I have the following four tests and the last one hangs when I run it. Why does this happen:

public void CheckOnceResultTest()

public async void CheckOnceAwaitTest()
    Assert.IsTrue(await CheckStatus());

public async void CheckStatusTwiceAwaitTest()
    Assert.IsTrue(await CheckStatus());
    Assert.IsTrue(await CheckStatus());

public async void CheckStatusTwiceResultTest()
    Assert.IsTrue(CheckStatus().Result); // This hangs
    Assert.IsTrue(await CheckStatus());

private async Task<bool> CheckStatus()
    var restClient = new RestClient(@"https://api.test.nordnet.se/next/1");
    Task<IRestResponse<DummyServiceStatus>> restResponse = restClient.ExecuteTaskAsync<DummyServiceStatus>(new RestRequest(Method.GET));
    IRestResponse<DummyServiceStatus> response = await restResponse;
    return response.Data.SystemRunning;

I use this extension method for restsharp RestClient:

public static class RestClientExt
    public static Task<IRestResponse<T>> ExecuteTaskAsync<T>(this RestClient client, IRestRequest request) where T : new()
        var tcs = new TaskCompletionSource<IRestResponse<T>>();
        RestRequestAsyncHandle asyncHandle = client.ExecuteAsync<T>(request, tcs.SetResult);
        return tcs.Task;
public class DummyServiceStatus
    public string Message { get; set; }
    public bool ValidVersion { get; set; }
    public bool SystemRunning { get; set; }
    public bool SkipPhrase { get; set; }
    public long Timestamp { get; set; }

Why does the last test hang?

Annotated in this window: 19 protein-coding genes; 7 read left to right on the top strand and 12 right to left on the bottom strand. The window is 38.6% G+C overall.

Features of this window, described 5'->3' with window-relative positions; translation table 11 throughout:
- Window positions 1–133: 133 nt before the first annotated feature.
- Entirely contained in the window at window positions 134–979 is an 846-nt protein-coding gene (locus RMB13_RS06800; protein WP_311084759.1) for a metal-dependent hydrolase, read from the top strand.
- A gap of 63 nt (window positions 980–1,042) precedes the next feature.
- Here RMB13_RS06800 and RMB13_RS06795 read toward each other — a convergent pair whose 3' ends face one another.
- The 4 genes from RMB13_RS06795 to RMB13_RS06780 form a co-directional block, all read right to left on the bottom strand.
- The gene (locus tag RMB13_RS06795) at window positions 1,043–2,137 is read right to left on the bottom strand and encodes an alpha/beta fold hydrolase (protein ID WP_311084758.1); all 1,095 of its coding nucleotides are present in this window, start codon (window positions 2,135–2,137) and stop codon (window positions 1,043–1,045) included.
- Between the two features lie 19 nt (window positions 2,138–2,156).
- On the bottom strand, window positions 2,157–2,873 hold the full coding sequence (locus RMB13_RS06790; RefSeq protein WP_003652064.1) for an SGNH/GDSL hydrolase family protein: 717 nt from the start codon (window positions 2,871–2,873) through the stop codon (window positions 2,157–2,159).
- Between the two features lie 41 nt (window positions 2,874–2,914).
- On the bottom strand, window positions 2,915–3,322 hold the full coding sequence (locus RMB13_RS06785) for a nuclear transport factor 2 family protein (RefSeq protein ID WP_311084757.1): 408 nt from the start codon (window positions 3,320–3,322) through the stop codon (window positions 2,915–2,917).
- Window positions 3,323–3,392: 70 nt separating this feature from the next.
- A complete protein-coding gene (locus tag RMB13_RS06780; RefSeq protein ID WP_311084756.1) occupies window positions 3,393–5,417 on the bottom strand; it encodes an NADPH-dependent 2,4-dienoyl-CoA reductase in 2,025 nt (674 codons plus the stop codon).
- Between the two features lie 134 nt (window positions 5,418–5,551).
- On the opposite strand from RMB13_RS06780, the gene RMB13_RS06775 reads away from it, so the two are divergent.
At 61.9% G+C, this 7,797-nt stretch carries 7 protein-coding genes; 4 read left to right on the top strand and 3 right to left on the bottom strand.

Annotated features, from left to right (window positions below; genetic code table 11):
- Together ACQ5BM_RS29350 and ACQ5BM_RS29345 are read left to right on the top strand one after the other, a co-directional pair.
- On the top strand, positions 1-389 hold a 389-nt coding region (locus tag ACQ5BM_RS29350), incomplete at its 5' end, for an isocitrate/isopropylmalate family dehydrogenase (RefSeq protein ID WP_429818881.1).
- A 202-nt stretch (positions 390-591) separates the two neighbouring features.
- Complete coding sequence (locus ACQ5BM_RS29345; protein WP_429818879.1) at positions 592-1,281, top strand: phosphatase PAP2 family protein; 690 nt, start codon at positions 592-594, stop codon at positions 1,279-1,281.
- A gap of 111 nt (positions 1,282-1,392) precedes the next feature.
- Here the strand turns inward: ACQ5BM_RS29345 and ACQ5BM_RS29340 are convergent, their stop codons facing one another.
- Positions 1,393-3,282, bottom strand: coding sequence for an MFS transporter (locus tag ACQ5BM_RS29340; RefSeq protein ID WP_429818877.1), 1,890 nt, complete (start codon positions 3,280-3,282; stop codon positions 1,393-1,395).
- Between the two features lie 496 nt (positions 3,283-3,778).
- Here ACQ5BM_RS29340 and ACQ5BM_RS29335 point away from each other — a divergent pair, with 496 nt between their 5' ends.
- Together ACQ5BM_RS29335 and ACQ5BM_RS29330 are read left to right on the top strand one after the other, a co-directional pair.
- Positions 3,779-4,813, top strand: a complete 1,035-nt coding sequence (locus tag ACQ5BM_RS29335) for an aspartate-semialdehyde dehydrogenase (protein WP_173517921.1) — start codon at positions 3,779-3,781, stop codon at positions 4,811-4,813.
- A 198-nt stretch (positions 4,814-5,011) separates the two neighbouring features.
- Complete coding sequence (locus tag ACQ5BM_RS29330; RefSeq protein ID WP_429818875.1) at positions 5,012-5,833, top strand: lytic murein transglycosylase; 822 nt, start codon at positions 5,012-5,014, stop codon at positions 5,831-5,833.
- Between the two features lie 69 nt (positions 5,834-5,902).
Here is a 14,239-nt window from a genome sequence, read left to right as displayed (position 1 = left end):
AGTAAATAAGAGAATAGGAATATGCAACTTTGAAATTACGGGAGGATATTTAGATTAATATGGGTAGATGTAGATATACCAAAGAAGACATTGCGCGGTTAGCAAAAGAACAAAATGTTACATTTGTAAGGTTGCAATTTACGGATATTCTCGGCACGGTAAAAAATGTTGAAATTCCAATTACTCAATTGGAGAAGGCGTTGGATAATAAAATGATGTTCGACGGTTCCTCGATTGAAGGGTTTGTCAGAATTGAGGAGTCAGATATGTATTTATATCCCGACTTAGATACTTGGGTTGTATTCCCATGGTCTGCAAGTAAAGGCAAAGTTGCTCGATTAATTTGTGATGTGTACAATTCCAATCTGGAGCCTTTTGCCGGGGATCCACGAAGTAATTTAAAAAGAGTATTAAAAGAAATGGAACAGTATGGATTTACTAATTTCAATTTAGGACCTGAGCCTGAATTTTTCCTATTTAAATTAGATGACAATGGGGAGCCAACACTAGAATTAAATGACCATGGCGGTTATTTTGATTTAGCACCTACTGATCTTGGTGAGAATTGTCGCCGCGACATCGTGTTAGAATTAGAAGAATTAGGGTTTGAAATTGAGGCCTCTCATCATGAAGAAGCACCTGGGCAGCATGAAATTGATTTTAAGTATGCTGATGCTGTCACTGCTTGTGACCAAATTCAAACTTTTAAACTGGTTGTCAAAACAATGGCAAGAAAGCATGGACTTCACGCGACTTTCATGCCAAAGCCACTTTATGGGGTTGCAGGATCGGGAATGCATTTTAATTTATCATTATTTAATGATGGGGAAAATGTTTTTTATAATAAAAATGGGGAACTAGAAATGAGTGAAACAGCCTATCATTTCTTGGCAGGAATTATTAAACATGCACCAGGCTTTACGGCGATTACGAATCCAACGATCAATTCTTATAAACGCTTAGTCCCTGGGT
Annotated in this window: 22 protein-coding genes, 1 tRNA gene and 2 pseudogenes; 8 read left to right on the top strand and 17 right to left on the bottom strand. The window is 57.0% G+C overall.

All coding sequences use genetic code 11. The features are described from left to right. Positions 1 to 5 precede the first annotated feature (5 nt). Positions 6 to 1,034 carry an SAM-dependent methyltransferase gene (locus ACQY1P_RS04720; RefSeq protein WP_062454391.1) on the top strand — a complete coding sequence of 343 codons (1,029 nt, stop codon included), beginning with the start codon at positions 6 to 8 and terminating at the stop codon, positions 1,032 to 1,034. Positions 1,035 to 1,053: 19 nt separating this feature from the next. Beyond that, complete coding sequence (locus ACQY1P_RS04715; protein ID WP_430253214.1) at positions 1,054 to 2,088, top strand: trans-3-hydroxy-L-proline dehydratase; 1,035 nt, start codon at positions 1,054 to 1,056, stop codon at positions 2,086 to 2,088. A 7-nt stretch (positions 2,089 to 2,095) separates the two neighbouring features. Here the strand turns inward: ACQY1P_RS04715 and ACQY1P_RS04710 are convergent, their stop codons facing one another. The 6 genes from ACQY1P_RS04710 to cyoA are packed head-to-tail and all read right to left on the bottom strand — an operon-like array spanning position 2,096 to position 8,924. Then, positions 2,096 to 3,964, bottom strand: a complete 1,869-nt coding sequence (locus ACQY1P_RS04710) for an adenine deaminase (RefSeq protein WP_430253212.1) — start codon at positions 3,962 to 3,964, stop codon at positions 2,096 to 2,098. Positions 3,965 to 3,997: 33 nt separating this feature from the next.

• 7
    You should avoid returning void from async methods. It's only for backward compatibility with exisiting event handlers, mostly in interface code. If your async method does not return anything, it should return Task. I had numerous problems with MSTest and void returning async tests.
    – ghord
    Jun 22, 2013 at 9:02
  • 4
    @ghord: MSTest doesn't support async void unit test methods at all; they simply won't work. However, NUnit does. That said, I agree with the general principle of preferring async Task over async void. Jun 22, 2013 at 17:27
  • @StephenCleary Yes, though it was allowed in betas of VS2012, which was causing all kinds of issues.
    – ghord
    Jun 22, 2013 at 18:25

6 Answers 6


Acquiring a value via an async method:

var result = Task.Run(() => asyncGetValue()).Result;

Syncronously calling an async method

Task.Run( () => asyncMethod()).Wait();

No deadlock issues will occur due to the use of Task.Run.

  • 17
    -1 for encouraging the use of async void unit test methods and removing same-thread guarantees provided by the SynchronizationContext from the system under test. Oct 8, 2015 at 10:21
  • 85
    @StephenCleary: there's no "enouraging" of async void. It's merely employing valid c# construct to solve the deadlock issue. The above snippet is an indispensible and simple work-around to the OP's issue. Stackoverflow is about solutions to problems, not verbose self-promotion. Oct 16, 2015 at 2:01
  • 89
    @StephenCleary: Your articles don't really articulate the solution (at least not clearly) and even if you had a solution, you'd use such constructs indirectly. My solution doesn't explicitly use contexts, so what? The point is, mine works and it's a one-liner. Didn't need two blog posts and thousands of words to solve the issue. NOTE: I don't even use async void, so I don't really know what you're on about.. Do you see "async void" anywhere in my concise and proper answer? Oct 16, 2015 at 6:05
  • 16
    @HermanSchoenfeld, if you added the why to the how, I believe your answer would benefit a lot. Sep 6, 2017 at 19:39
  • 22
    I know this is kind of late, but you should be using .GetAwaiter().GetResult() instead of .Result so that any Exception is not wrapped. Sep 22, 2017 at 10:30

You're running into the standard deadlock situation that I describe on my blog and in an MSDN article: the async method is attempting to schedule its continuation onto a thread that is being blocked by the call to Result.

In this case, your SynchronizationContext is the one used by NUnit to execute async void test methods. I would try using async Task test methods instead.